High interest rates continued to cool Canada’s housing markets in October, a trend economists predict will persist well into 2024.

According to new data from the Canadian Real Estate Association, just 424,920 homes were sold across the country last month, a 5.6% decline from September. Nearly three-quarters of the sales gains seen during the Bank of Canada’s (BoC) interest rate pause this spring have reversed.

While new listings edged down 2.3% on a monthly basis, to 858,744 properties, they’ve increased by more than 30% since March. To Marc Desormeaux, Principal Economist at Desjardins, the trend signals that many homeowners who purchased in a lower-rate environment are now "struggling with sharply higher borrowing costs."

"Despite the drop in short-run supply in October, it’s clear that market sentiment remains much more pessimistic than it was just a few months ago," Desormeaux wrote in a recent economic update.

With new listings outpacing sales, the national sales-to-new-listings (SNLR) ratio eased to 49.5% in October, a 10-year low. In Ontario, the SNLR dropped to the lowest it’s been since the global financial crisis.

Buyers now have the upper hand in nearly half of the province’s local markets, including Toronto, Hamilton, St. Catharines, Barrie, Peterborough, and Kingston. As Robert Hogue, Assistant Chief Economist at RBC, put it, "Ontario leads Canada’s housing market cooldown," but other provinces are following suit.

Even Alberta, home to the hottest real estate markets in the country, saw sales drop 8.3% from September to October. Steeper declines were recorded in Edmonton and Calgary, though both remain in balanced territory.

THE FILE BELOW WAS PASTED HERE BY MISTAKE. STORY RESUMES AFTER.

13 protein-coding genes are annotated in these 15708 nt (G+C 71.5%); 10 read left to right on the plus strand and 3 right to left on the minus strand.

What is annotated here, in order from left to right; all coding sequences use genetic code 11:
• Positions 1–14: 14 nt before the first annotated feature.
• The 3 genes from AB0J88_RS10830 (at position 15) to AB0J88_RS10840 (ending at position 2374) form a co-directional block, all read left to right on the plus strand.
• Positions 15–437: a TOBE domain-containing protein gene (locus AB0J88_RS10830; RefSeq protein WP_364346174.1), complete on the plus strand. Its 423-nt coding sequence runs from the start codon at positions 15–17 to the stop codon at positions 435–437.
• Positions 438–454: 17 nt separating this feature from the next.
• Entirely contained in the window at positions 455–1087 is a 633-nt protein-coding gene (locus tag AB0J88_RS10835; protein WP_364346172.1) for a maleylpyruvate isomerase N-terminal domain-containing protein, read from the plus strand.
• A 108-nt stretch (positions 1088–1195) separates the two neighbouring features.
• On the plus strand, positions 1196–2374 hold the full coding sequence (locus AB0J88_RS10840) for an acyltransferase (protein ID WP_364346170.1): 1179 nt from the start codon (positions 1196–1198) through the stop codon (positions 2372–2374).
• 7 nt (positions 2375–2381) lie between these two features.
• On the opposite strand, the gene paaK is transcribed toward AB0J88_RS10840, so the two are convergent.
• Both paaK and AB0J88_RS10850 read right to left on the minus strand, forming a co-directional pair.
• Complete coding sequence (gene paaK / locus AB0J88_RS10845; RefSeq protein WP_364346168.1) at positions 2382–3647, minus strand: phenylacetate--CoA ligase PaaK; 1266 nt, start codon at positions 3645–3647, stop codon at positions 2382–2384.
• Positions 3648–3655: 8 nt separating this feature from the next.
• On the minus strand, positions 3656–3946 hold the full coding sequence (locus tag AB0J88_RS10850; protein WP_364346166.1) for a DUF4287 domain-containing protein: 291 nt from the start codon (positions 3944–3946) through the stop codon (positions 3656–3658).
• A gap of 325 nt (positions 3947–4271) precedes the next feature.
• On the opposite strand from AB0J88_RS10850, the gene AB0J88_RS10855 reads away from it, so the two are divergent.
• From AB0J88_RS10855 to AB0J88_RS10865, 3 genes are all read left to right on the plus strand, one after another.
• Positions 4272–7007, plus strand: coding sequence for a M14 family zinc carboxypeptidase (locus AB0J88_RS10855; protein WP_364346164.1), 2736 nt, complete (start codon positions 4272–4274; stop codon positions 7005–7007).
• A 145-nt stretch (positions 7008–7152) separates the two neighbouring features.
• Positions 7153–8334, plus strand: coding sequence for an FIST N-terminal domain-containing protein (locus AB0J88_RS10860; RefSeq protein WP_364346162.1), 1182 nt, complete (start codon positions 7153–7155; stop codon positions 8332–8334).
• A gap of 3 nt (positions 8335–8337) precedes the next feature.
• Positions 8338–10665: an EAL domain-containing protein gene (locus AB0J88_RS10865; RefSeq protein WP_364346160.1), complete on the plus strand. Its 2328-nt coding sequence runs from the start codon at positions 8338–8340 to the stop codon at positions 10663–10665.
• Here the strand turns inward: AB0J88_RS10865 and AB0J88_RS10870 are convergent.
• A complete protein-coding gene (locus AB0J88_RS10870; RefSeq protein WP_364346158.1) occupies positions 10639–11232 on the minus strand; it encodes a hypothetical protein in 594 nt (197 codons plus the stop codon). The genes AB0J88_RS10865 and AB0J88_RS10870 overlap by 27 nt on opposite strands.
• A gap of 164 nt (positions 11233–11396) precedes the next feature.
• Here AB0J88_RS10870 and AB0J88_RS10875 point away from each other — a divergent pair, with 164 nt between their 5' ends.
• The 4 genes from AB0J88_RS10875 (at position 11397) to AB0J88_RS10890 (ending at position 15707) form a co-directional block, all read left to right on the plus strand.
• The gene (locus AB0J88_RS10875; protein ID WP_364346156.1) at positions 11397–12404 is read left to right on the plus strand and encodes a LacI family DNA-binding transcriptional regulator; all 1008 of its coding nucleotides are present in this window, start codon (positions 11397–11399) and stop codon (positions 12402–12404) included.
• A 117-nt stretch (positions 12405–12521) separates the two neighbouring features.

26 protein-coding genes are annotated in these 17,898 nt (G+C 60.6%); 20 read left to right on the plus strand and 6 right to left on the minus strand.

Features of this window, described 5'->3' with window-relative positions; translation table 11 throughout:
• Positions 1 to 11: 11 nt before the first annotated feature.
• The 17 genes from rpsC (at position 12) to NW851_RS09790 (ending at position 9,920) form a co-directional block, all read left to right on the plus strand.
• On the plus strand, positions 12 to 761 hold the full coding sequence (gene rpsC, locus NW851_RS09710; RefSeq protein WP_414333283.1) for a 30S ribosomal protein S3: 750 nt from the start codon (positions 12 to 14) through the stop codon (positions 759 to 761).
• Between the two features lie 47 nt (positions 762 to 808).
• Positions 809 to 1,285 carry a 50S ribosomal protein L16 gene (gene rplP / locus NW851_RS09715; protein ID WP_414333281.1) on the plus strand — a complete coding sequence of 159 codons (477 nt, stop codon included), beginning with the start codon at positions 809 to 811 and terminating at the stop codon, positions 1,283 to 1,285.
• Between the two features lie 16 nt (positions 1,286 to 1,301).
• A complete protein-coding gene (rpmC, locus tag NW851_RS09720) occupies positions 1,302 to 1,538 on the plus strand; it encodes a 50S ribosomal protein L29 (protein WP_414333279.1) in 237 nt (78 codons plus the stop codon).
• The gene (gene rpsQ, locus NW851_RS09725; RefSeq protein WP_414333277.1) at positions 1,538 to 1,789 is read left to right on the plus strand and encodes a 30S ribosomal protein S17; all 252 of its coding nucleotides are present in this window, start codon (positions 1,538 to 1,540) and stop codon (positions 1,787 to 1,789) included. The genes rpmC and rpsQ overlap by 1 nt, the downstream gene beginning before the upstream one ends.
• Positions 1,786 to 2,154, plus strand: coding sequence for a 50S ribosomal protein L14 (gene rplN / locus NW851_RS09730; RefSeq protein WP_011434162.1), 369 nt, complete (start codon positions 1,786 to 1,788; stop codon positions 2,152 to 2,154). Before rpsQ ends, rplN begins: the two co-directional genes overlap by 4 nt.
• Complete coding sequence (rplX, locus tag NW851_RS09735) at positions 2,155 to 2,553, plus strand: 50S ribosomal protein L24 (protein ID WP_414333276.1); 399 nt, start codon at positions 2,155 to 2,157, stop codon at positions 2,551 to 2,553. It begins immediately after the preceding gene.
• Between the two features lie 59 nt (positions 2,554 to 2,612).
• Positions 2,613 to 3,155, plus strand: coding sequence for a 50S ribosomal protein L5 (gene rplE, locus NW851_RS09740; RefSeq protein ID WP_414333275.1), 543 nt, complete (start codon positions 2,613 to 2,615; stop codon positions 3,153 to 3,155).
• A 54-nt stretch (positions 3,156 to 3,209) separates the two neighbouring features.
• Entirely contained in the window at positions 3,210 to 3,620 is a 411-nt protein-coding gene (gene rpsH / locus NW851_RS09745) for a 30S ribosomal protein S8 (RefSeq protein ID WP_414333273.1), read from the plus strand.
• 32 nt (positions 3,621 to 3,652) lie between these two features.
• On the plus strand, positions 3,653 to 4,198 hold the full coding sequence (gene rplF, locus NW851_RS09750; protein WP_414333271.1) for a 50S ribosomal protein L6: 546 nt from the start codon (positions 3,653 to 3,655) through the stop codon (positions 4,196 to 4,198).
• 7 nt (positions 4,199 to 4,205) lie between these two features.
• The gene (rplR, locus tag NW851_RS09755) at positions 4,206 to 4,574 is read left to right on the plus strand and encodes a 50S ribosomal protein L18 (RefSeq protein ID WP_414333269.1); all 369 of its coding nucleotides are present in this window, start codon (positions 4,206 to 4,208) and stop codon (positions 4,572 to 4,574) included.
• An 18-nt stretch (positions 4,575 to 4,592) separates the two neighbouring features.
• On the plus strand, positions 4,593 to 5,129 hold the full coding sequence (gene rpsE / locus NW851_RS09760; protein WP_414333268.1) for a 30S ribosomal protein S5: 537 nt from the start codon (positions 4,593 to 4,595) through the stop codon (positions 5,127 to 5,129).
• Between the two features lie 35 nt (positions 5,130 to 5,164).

With sales slowing across Canada, the Aggregate Composite MLS Home Price Index (HPI) fell 0.8% on a monthly basis in October, to $745,800. The decline follows a 0.4% dip in September.

In Ontario, the aggregate MLS HPI dropped 1.4% to $897,800, marking a third straight month of decline. Albeit just 0.1%, British Columbia experienced its first price decline in seven months, with the aggregate MLS HPI falling to $997,000.

Although prices continued to rise in the majority of other provinces, including Alberta, Quebec, and Nova Scotia, as the two priciest provinces, Ontario and British Columbia, have an outsized influence on the national average home price. Rishi Sondhi, Economist at TD, "strongly" predicts that both markets will see subsequent declines in the coming months.

"The data very clearly continue to show a Canadian housing market weakening under the weight of stretched affordability and the cumulative effects of sharply higher interest rates," Desormeaux said.

Desormeaux, Hogue, and Sondhi expect the weakness to persist, with activity remaining relatively quiet and prices continuing to decline well into next year on a national level.

Although the BoC appears to have finished hiking interest rates, buyers are unlikely to rebound as they did in the spring, given the "higher for longer" environment. Any "meaningful turnaround" in the market won’t occur until cuts begin in 2024.

Real Estate News